A truly global workforce can diversify revenue streams and enhance your company's talent pool. I know this firsthand. At my company, we have offices in seven different countries, from Poland to India. However, building a global team isn’t easy.
Despite 96 percent of business leaders believing they have what it takes to steer their organizations across countries and cultures, many executives struggle to maintain what they've built. Others can't get the new team off the ground. So what's holding them back?
Here are three of the most common challenges startups face in scaling global teams, along with some ways to overcome them.
Globally maintaining a team's sense of identity and culture is often difficult due to geographic and cultural differences. An inconsistent sense of identity can have a seriously negative impact on your employees and customer base. So, executives need to build a concrete company culture that engages members in different parts of the world. It means being armed with a strong mission statement that speaks to your company's core values in a way that will resonate globally. This requires research and office-wide buy-in on themes that can be mutually accepted across countries.
Reinforcing that statement and company values is a constant process, especially on a global scale, from hiring to internal employee communications, while keeping in mind what works in one locale versus others. There are several ways to do this: reinforce your mission and core values in your everyday vocabulary (whatever the language). Make them part of employee evaluations. Most importantly, celebrate the behavior that exemplifies your values, from extraordinary customer service to innovative ideas that come from rank-and-file employees.
Trust is perhaps the most critical part of team building. In-person, face-to-face relationships are the most natural way to build trust among team members. But when you have teams across many countries and time zones, you can lose the rapport-building and trust gained from in-person interaction. Executives with overseas employees must be committed to creating opportunities to meet in-person. This could be something as simple as getting the team together once every six months or year. If you're not prepared to make that commitment, your global team will never be truly successful.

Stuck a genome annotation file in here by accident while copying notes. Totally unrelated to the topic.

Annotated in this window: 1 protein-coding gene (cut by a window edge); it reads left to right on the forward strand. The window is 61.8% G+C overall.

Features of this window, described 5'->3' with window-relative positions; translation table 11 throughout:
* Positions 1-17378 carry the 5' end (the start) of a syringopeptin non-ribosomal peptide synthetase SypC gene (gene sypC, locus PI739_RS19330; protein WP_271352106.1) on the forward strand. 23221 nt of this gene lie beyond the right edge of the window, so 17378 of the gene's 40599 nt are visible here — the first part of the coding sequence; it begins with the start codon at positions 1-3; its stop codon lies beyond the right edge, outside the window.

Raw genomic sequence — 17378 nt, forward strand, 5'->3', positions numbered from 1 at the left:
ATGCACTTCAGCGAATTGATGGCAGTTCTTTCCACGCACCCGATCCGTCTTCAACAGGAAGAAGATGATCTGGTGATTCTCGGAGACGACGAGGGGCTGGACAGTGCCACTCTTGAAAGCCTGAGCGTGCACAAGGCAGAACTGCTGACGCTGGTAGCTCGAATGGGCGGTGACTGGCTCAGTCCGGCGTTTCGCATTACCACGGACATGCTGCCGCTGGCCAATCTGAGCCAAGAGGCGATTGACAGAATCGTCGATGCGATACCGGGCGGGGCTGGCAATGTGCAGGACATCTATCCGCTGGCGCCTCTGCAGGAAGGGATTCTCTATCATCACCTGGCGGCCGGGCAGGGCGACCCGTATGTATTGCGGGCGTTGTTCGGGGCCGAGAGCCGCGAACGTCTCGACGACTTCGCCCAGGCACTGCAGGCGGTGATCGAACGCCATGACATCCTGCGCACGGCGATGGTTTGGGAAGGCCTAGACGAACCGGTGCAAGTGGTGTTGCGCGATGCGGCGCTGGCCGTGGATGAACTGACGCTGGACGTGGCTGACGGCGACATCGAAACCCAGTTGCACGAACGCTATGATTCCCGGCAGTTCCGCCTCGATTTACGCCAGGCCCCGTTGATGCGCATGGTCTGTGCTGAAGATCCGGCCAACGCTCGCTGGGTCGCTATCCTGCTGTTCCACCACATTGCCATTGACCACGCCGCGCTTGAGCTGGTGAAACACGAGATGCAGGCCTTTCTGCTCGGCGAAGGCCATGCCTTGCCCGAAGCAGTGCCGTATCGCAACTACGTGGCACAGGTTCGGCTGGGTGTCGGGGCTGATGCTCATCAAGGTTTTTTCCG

While the best direct communication comes from in-person meetings and team-building, there are supporting measures that business leaders can take to ensure they cultivate trust between team members. Using programs that allow for constant communication like Slack and Hipchat, for example, will help reinforce trust through casual or work-related conversation. Also, designating some time each week for team members to talk about their personal and professional lives (virtually, at the very least) can work wonders. When colleagues feel like they know each other on a personal level, there's a greater likelihood they will trust one another and develop a sense of mutual empathy.
Another method for building trust is by spreading the team's power and leadership across its members. Giving everyone on the team an opportunity to lead an initiative will help a great deal because they'll get used to receiving direction from one another.
Different geographies have different norms regarding everything from human resources to workplace environment. Interview techniques, employee reviews, vacation policies and communication methods all vary depending on location. Consider that eye contact, for example, as a form of communication, varies dramatically in different parts of the world. Research shows that Asian countries consider it a means of politeness and respect. Middle Eastern cultures also make more direct eye contact than Americans. When building a global team, these cultural differences, from eye contact and beyond, should be taken into account locally, as well as among top executives.
Many employers believe that cultural challenges are the biggest hurdle for global team productivity. With some careful thought and research, however, these differences can be tackled effectively and creatively. For example, employee reviews have different standards throughout the world. One interesting way to address this is by following IBM's lead of eliminating them entirely. Instead, the company has developed a new system that changes employee goals throughout the year and delivers more frequent feedback. While unconventional, this method is beneficial for both the company and employees and works wonders globally.
Putting together a global workforce is a great way to help a company achieve its goals and spread its message to audiences around the world. Understanding the challenges that go hand in hand with this type of initiative (and how to solve them) will help you create a more successful team.
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